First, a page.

Car (Vehicle) Platform groups
One of the challenges with applying AI/ML to the automotive vertical is that certain vehicles simply have scarce data. There are 20,000 varieties of Year/Make/Model/Engine on the road today; not all of them will have strength behind them in the data source you are analyzing. What we also see is that vehicles having different models or even makes may share the same engine or transmission system. Transfer learning here is crucial to worker efficiency.
To take advantage of this commonality, we create buckets where “similar” vehicles are grouped together so that we can combine their data sets to overcome the challenge of data scarcity. The definition of “similarity” came from OEMs and SMEs (Subject Matter Experts) who are familiar with car platforms and generations.
The objective for us was to build a machine learning model based on the training data set, such that:
- We can auto-classify unclassified vehicles and new vehicles to one of the existing buckets with high accuracy, replacing the manual process
- We can find gaps and errors in the manual classification of vehicles
We used the labelled data sets to train a classification model, then tested that model to determine accuracy.
The total training data set consisted of 99,000+ vehicles classified by a human expert into 1000+ groups. Each of the vehicles has the following primary attributes and features:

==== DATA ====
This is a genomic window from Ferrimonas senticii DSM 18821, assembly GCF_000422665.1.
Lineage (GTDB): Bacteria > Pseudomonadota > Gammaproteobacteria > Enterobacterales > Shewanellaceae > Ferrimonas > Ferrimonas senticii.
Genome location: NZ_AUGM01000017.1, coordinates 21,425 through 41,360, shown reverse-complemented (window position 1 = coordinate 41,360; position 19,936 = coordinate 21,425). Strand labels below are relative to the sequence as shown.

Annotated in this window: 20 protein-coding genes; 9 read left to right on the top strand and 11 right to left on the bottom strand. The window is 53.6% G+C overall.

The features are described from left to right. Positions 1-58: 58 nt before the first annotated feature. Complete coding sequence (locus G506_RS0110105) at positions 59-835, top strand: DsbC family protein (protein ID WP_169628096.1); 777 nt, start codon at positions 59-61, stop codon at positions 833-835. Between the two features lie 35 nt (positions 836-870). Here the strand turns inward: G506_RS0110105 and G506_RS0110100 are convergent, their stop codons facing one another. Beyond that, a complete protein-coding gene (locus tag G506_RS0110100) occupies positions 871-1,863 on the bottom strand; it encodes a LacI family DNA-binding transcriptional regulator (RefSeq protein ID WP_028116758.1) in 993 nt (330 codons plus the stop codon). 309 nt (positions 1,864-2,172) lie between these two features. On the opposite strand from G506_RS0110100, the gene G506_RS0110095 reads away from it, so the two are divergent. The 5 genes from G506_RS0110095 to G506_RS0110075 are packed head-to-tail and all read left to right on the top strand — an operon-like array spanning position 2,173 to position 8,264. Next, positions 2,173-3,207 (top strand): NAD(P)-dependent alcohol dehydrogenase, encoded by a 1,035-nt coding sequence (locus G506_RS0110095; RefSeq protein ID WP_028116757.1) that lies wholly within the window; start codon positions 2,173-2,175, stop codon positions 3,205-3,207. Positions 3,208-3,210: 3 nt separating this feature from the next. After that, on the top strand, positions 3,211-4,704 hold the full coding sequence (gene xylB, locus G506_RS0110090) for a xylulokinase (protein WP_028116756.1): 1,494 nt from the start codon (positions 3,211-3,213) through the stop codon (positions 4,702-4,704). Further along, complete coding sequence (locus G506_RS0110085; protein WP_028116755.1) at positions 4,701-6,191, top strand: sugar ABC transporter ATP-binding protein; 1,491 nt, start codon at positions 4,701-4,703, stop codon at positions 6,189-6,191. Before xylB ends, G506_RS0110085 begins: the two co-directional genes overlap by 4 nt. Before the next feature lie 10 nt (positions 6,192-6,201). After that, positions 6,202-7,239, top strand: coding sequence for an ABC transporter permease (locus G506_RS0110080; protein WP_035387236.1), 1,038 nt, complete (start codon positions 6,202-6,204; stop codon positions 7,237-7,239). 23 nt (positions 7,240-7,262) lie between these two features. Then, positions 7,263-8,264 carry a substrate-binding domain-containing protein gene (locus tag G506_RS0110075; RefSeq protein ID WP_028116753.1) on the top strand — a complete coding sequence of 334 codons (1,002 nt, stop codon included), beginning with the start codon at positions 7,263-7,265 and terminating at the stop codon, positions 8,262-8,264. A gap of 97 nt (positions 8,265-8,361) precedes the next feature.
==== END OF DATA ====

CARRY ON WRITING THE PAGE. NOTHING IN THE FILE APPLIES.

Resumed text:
- Year of Manufacturing (for example, made in 2017)
- Make of the Vehicle (for example, a 2017 Honda)
- Vehicle Model (for example, a 2017 Honda Civic)
- Vehicle Sub-Model (for example, a 2017 Honda Civic Touring Coupe)
- Body Type (for example, a 2017 Honda Civic Touring Coupe)
- Engine (For example, a 2017 Honda Civic Touring Coupe 1.5L 4-Cylinder Turbo Engine)
- Classification categories (SME Manually Annotated – painful!)
- Engine Group: based on the engine type
- Body Group: based on the body type
A decision tree is a supervised learning algorithm. A supervised learning algorithm will take in inputs with various features, requiring a label for each input to train on. In our use case, the features were extracted from the vehicle attributes (features A through F) and the labels we used for this experiment were the engine buckets defined by SMEs.